When blood glucose levels fall below normal—typically below 70 milligrams per deciliter (mg/dL), hypoglycemia, also known as low blood sugar or low blood glucose, develops. Patients with diabetes are more likely to experience ‘dips’ in their blood sugar levels at night, which is referred to as nocturnal hypoglycemia.
What are some suggestions for preventing blood sugar decreases during the night?
- Check that you’re at a safe level before going to bed. The only way to know whether you’re at risk, according to Sulay Shah, M.D., a board-certified endocrinologist, is to monitor your blood glucose levels, as there aren’t always clear indicators.
- Don’t forget to eat dinner. Dr. Shah recommends missing your rapid-acting insulin or blood sugar-lowering prescription, such as glipizide or glimepiride, if you aren’t eating dinner. “The aim here is to link your food with medicine,” he explains.
- Adjust your workout routine as necessary. Dr. Shah cautions that aerobic workouts, such as swimming or running on a treadmill, might cause your blood sugar to drop, but anaerobic exercises, such as weight lifting, can cause your blood sugar to rise. As a result, Dr. Shah recommends that people begin with anaerobic workouts and subsequently progress to aerobic exercises.
Check your blood glucose levels before working out. If your blood sugar is below 80 mg/dL, Dr. Shah recommends eating 10 to 15 grams of carbs before your workout and another 10 to 15 grams afterward. “As always, you must adjust your insulin properly,” he says. According to Dr. Shah, the body becomes more insulin sensitive 5 to 6 hours after exercising, and muscles will use blood sugar to counteract the stress of the activity.
- Keep an eye on your alcohol consumption. If you notice that your blood sugar levels drop after a few beers or vodka soft drinks, Dr. Shah advises that you eat complex carbs in addition to the alcohol. According to Dr. Shah, blood sugar levels decline 3 to 4 hours after consuming alcohol.
- Recognize your risk factors. Certain patients, such as the elderly and those suffering from renal or hepatic disease, should double-check that their glucose levels are not excessively tightly regulated.
What is the best way to deal with hypoglycemia?
Hypoglycemia treatment includes both immediate actions to raise blood sugar levels as well as subsequent treatment or medication dose adjustments to prevent a recurrence.
To quickly elevate your glucose level, Dr. Shah recommends consuming 15 grams of carbohydrates and then monitoring your glucose level 15 minutes later.
Carbohydrates that act quickly include:
- 4 tablets of glucose
- Fruit juices in 4 oz
“Repeat these actions every 15 minutes until your blood sugar is higher than 70 mg/dL,” he says. Dr. Shah adds that once your blood sugar level has normalized, you should have a snack or perhaps a full meal to maintain that balance.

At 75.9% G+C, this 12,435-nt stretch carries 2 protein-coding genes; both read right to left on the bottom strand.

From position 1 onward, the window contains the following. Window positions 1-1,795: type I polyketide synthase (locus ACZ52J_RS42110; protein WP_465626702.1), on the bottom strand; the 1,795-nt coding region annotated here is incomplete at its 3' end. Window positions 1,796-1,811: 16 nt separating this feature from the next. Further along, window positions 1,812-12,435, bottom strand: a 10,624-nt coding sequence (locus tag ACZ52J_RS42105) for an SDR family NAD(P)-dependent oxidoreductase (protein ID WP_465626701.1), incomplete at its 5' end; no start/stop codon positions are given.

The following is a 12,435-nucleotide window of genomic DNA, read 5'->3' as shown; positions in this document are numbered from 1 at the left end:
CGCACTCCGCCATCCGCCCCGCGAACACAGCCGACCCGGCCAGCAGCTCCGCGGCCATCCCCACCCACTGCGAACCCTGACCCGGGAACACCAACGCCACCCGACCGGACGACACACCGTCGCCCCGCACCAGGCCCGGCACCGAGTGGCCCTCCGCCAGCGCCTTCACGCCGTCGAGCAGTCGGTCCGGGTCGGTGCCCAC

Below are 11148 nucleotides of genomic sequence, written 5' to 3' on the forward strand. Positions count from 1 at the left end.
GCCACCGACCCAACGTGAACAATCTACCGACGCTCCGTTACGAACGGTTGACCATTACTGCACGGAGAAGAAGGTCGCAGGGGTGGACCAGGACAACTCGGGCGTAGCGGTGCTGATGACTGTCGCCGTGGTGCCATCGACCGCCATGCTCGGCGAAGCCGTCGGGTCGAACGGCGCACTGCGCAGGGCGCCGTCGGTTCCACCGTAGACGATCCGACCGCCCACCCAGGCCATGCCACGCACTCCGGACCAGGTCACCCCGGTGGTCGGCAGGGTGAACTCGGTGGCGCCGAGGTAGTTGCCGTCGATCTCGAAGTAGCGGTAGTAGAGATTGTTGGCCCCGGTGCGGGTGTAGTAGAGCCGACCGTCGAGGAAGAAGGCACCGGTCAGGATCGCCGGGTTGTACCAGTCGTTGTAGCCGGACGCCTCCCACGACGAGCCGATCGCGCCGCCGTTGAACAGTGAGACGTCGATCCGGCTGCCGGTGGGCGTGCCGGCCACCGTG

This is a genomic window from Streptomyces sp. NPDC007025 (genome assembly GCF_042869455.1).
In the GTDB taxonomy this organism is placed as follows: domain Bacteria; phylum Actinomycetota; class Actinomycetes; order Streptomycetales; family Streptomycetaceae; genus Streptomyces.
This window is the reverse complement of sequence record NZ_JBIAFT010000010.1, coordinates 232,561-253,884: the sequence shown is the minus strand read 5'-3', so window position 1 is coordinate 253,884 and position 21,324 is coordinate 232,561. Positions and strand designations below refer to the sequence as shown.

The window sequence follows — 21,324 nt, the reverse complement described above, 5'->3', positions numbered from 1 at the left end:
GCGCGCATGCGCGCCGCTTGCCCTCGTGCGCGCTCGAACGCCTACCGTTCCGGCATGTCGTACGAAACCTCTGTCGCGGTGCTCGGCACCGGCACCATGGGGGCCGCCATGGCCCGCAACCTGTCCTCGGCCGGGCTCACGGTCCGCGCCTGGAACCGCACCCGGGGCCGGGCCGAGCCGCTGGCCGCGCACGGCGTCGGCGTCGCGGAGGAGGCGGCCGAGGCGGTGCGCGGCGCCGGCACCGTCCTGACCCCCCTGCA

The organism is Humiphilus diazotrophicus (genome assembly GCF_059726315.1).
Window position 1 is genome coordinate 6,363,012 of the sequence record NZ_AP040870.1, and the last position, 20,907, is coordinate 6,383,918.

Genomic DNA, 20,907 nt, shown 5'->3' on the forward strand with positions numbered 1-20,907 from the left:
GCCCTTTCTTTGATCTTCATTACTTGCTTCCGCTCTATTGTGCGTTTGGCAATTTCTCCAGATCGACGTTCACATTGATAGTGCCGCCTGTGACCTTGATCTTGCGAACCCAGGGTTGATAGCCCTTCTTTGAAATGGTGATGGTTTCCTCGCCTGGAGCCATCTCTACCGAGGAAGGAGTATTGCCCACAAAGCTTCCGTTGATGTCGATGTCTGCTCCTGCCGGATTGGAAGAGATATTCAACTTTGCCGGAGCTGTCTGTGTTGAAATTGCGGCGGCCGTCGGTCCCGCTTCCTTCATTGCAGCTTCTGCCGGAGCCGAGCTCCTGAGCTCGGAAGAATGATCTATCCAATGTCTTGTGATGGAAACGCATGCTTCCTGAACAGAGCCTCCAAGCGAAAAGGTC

“You could need a glucagon infusion if your adverse effects are severe and you can’t swallow,” he explains.
Dr. Shah notes that modifying prescription regimens and dosages, as well as adjusting your meal patterns, might help prevent further hypoglycemic episodes.
What are the benefits of treating hypoglycemia?
Patients can put themselves at risk for a variety of medical complications if hypoglycemia episodes are frequent and untreated, according to Dr. Shah.
- Impairment of cognition
- Weakness or dizziness are two symptoms that you may experience
- The illness of the heart and blood vessels
- Controlling blood sugar levels is difficult
What symptoms do you look for if you have hypoglycemia?
As a result of nighttime hypoglycemia, a person may frequently wake up in the middle of the night. However, in some cases, people can tell if they have hypoglycemia while sleeping if they notice the following symptoms:
- I awoke with a headache
- I’m sweating as I wake up
- Experiencing unusual levels of fatigue throughout the day
- Anxiety or palpitations in the heart
- Feeling disoriented, dizzy, or shaky
Aside from diabetics, who else can be impacted by hypoglycemia?
Diabetics are more likely to have hypoglycemia, according to Dr. Shah. Non-diabetics, however, such as those with carbohydrate sensitivities or those who have undergone gastric bypass surgery, may be in danger of getting hypoglycemia, according to the expert.
Is there any new technology that can help prevent hypoglycemia?
“We are fortunate that, because to technology like continuous glucose monitors, we can now foresee hypoglycemia and avoid it,” Dr. Shah says. He also mentions that improved insulins are on the market to assist reduce hypoglycemic episodes.
Dr. Shah says, “One of our obligations as your doctor is to educate each patient about diabetes self-management and establish a particular treatment plan.” “If you self-manage your disease, you will genuinely feel empowered to take charge of your health.”
The National Institute of Diabetes and Digestive and Kidney Illnesses is a government institution dedicated to researching diabetes and associated digestive and kidney diseases.
The material provided is for educational purposes only and should not be used as a substitute for medical advice. For individual care, always consult your doctor.